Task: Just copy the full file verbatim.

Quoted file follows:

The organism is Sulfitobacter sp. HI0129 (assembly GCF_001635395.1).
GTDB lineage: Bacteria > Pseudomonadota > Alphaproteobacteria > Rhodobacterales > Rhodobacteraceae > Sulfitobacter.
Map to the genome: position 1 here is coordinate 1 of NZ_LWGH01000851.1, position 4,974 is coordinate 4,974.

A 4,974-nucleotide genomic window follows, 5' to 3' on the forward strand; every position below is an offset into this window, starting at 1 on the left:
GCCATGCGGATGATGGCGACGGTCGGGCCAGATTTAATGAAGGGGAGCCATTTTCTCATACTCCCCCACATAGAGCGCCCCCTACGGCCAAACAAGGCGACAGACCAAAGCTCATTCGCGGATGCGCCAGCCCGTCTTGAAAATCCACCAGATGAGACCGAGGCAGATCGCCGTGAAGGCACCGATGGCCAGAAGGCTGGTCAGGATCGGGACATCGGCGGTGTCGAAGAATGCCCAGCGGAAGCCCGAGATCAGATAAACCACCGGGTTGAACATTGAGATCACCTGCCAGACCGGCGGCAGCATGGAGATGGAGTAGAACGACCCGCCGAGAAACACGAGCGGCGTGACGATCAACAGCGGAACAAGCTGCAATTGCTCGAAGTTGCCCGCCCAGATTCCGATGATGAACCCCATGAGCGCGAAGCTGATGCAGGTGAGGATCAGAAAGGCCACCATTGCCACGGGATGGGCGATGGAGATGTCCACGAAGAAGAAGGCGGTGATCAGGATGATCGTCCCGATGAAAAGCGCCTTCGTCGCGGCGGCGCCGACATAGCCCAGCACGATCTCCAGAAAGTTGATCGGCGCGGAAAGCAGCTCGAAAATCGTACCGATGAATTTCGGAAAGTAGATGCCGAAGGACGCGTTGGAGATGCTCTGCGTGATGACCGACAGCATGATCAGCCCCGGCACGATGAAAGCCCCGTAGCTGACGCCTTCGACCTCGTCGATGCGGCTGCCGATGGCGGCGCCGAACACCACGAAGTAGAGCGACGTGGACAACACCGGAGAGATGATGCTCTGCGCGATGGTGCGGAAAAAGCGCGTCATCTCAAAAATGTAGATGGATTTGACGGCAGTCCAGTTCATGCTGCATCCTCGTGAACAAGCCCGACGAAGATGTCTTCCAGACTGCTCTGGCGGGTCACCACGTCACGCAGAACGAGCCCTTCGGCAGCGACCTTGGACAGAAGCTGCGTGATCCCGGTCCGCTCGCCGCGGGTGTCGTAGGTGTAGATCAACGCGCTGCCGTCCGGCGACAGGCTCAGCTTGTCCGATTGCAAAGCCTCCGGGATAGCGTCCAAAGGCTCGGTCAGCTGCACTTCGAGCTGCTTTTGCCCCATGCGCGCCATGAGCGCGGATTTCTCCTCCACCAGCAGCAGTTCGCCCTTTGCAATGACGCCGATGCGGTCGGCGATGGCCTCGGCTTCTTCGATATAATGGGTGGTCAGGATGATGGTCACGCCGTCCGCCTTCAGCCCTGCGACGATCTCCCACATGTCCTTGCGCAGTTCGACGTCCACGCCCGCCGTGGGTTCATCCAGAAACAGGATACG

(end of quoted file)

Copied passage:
The organism is Sulfitobacter sp. HI0129 (assembly GCF_001635395.1).
GTDB lineage: Bacteria > Pseudomonadota > Alphaproteobacteria > Rhodobacterales > Rhodobacteraceae > Sulfitobacter.
Map to the genome: position 1 here is coordinate 1 of NZ_LWGH01000851.1, position 4,974 is coordinate 4,974.

A 4,974-nucleotide genomic window follows, 5' to 3' on the forward strand; every position below is an offset into this window, starting at 1 on the left:
GCCATGCGGATGATGGCGACGGTCGGGCCAGATTTAATGAAGGGGAGCCATTTTCTCATACTCCCCCACATAGAGCGCCCCCTACGGCCAAACAAGGCGACAGACCAAAGCTCATTCGCGGATGCGCCAGCCCGTCTTGAAAATCCACCAGATGAGACCGAGGCAGATCGCCGTGAAGGCACCGATGGCCAGAAGGCTGGTCAGGATCGGGACATCGGCGGTGTCGAAGAATGCCCAGCGGAAGCCCGAGATCAGATAAACCACCGGGTTGAACATTGAGATCACCTGCCAGACCGGCGGCAGCATGGAGATGGAGTAGAACGACCCGCCGAGAAACACGAGCGGCGTGACGATCAACAGCGGAACAAGCTGCAATTGCTCGAAGTTGCCCGCCCAGATTCCGATGATGAACCCCATGAGCGCGAAGCTGATGCAGGTGAGGATCAGAAAGGCCACCATTGCCACGGGATGGGCGATGGAGATGTCCACGAAGAAGAAGGCGGTGATCAGGATGATCGTCCCGATGAAAAGCGCCTTCGTCGCGGCGGCGCCGACATAGCCCAGCACGATCTCCAGAAAGTTGATCGGCGCGGAAAGCAGCTCGAAAATCGTACCGATGAATTTCGGAAAGTAGATGCCGAAGGACGCGTTGGAGATGCTCTGCGTGATGACCGACAGCATGATCAGCCCCGGCACGATGAAAGCCCCGTAGCTGACGCCTTCGACCTCGTCGATGCGGCTGCCGATGGCGGCGCCGAACACCACGAAGTAGAGCGACGTGGACAACACCGGAGAGATGATGCTCTGCGCGATGGTGCGGAAAAAGCGCGTCATCTCAAAAATGTAGATGGATTTGACGGCAGTCCAGTTCATGCTGCATCCTCGTGAACAAGCCCGACGAAGATGTCTTCCAGACTGCTCTGGCGGGTCACCACGTCACGCAGAACGAGCCCTTCGGCAGCGACCTTGGACAGAAGCTGCGTGATCCCGGTCCGCTCGCCGCGGGTGTCGTAGGTGTAGATCAACGCGCTGCCGTCCGGCGACAGGCTCAGCTTGTCCGATTGCAAAGCCTCCGGGATAGCGTCCAAAGGCTCGGTCAGCTGCACTTCGAGCTGCTTTTGCCCCATGCGCGCCATGAGCGCGGATTTCTCCTCCACCAGCAGCAGTTCGCCCTTTGCAATGACGCCGATGCGGTCGGCGATGGCCTCGGCTTCTTCGATATAATGGGTGGTCAGGATGATGGTCACGCCGTCCGCCTTCAGCCCTGCGACGATCTCCCACATGTCCTTGCGCAGTTCGACGTCCACGCCCGCCGTGGGTTCATCCAGAAACAGGATACG